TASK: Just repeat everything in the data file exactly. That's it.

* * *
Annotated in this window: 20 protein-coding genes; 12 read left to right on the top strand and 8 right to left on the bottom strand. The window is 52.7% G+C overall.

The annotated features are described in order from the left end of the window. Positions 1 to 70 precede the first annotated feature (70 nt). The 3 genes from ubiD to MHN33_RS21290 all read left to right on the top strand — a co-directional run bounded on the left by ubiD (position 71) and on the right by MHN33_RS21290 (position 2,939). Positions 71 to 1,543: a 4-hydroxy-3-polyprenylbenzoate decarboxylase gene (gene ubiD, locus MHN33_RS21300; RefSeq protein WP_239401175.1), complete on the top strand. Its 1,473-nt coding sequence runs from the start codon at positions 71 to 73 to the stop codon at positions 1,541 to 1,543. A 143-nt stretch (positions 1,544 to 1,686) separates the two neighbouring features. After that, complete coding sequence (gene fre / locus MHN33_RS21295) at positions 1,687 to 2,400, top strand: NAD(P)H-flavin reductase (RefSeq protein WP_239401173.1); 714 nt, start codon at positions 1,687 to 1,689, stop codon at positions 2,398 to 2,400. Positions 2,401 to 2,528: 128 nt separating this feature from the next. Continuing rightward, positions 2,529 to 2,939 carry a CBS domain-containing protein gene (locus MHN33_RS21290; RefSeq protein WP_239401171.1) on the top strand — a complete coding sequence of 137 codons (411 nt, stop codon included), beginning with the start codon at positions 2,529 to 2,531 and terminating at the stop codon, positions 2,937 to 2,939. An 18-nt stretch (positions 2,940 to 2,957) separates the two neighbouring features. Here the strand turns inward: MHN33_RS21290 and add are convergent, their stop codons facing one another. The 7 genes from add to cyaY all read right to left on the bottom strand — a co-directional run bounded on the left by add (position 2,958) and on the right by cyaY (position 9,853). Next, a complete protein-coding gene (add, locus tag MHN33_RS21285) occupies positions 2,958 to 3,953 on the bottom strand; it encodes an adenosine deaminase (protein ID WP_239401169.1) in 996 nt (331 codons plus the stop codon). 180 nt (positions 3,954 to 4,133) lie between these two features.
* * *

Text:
Annotated in this window: 20 protein-coding genes; 12 read left to right on the top strand and 8 right to left on the bottom strand. The window is 52.7% G+C overall.

The annotated features are described in order from the left end of the window. Positions 1 to 70 precede the first annotated feature (70 nt). The 3 genes from ubiD to MHN33_RS21290 all read left to right on the top strand — a co-directional run bounded on the left by ubiD (position 71) and on the right by MHN33_RS21290 (position 2,939). Positions 71 to 1,543: a 4-hydroxy-3-polyprenylbenzoate decarboxylase gene (gene ubiD, locus MHN33_RS21300; RefSeq protein WP_239401175.1), complete on the top strand. Its 1,473-nt coding sequence runs from the start codon at positions 71 to 73 to the stop codon at positions 1,541 to 1,543. A 143-nt stretch (positions 1,544 to 1,686) separates the two neighbouring features. After that, complete coding sequence (gene fre / locus MHN33_RS21295) at positions 1,687 to 2,400, top strand: NAD(P)H-flavin reductase (RefSeq protein WP_239401173.1); 714 nt, start codon at positions 1,687 to 1,689, stop codon at positions 2,398 to 2,400. Positions 2,401 to 2,528: 128 nt separating this feature from the next. Continuing rightward, positions 2,529 to 2,939 carry a CBS domain-containing protein gene (locus MHN33_RS21290; RefSeq protein WP_239401171.1) on the top strand — a complete coding sequence of 137 codons (411 nt, stop codon included), beginning with the start codon at positions 2,529 to 2,531 and terminating at the stop codon, positions 2,937 to 2,939. An 18-nt stretch (positions 2,940 to 2,957) separates the two neighbouring features. Here the strand turns inward: MHN33_RS21290 and add are convergent, their stop codons facing one another. The 7 genes from add to cyaY all read right to left on the bottom strand — a co-directional run bounded on the left by add (position 2,958) and on the right by cyaY (position 9,853). Next, a complete protein-coding gene (add, locus tag MHN33_RS21285) occupies positions 2,958 to 3,953 on the bottom strand; it encodes an adenosine deaminase (protein ID WP_239401169.1) in 996 nt (331 codons plus the stop codon). 180 nt (positions 3,954 to 4,133) lie between these two features.